Assuming two functions are invertible, is it true that the inverse of the sum of the two functions is the sum of the inverses (assuming all functions are well behaved)?


Let $f(x) = x, g(x) = -x$, both obviously invertible. Then $(f+g)(x) == 0$, which is not invertible.


As gnometorule pointed in general the sum of invertible is not necessarily invertible.. Anyhow, if two functions are strictly increasing over $\mathbb R$ then their sum is invertible.. Still there is no connection in general between the inverse of the sum and the inverses.

Consider the following simple example:

$$f(X)=X^{5}, g(x)=X \,.$$

Then, both functions are invertible, and so is $f+g$. Anyhow, using Galois Theory, it can be shown that $(f+g)^{-1}(-1)$ is not a number expressible via radicals, let alone in terms of $(-1)$ and $\sqrt[5]{(-1)}=-1$.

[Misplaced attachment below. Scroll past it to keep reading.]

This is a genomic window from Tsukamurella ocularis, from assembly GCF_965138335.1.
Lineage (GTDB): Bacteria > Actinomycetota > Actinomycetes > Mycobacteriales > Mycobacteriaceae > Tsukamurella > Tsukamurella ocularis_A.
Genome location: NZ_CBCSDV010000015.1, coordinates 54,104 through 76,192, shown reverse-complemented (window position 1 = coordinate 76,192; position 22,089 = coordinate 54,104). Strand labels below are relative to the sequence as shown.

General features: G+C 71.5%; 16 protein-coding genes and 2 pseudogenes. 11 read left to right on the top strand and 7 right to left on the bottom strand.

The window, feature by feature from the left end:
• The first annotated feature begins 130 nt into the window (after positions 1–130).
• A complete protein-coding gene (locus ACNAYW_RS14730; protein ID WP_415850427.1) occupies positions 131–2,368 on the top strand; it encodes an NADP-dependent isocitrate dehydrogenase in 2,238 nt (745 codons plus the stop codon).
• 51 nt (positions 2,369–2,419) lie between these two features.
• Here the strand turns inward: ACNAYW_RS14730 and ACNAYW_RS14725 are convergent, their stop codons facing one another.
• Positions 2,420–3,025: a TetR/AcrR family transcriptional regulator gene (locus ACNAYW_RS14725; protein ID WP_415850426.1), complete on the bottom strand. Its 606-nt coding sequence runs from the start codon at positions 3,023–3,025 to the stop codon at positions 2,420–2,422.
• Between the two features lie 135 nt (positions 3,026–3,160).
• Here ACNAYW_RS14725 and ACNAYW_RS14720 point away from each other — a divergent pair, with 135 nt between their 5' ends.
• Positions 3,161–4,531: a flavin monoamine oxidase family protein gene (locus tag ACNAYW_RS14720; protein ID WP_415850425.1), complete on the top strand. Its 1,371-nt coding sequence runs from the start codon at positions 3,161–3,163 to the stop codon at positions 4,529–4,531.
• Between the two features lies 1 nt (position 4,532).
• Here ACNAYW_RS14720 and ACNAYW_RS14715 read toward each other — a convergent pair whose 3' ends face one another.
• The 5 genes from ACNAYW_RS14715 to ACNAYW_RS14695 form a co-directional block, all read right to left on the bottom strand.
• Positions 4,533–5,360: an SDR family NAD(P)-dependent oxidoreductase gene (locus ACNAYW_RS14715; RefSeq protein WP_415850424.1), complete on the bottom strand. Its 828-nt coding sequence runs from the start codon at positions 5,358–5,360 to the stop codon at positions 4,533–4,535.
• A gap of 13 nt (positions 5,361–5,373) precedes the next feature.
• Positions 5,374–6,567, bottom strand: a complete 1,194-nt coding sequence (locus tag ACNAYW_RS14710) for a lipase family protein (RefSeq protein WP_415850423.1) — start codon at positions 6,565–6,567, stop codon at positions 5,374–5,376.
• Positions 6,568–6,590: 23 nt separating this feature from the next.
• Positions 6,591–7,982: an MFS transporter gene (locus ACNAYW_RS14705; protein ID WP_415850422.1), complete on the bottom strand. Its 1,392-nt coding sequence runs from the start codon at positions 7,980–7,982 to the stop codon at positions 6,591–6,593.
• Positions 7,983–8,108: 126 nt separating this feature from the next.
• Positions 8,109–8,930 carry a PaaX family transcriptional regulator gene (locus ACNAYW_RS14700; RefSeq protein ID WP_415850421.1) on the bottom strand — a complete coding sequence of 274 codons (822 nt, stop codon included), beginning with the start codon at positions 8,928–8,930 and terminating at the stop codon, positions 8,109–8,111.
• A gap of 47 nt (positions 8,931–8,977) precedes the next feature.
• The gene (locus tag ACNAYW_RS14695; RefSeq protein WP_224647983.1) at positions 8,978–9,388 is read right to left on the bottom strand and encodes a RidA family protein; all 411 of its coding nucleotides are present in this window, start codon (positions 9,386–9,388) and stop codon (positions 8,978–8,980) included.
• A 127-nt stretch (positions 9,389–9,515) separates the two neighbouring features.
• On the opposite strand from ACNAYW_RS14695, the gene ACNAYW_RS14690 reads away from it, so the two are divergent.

• $\begingroup$ Hi ! Though I have not taken galois theory,but still I want to know are you referring to differential galois theory? $\endgroup$ May 15 '19 at 21:16
  • 1
    $\begingroup$ @NewBornMATH No. Just standard algebraic Galois theory. The "simplest" equation which cannot be solved via radicals is $X^5+X+1=0$. $\endgroup$
    – N. S.
    May 16 '19 at 1:08

No, this one is wrong. The best invertible function is $f(x)=x$. Then $f^{-1}=x$ and $f(x)+f(x)=2f(x)$, but $$(2f(x))^{-1}=\frac{x}{2}$$


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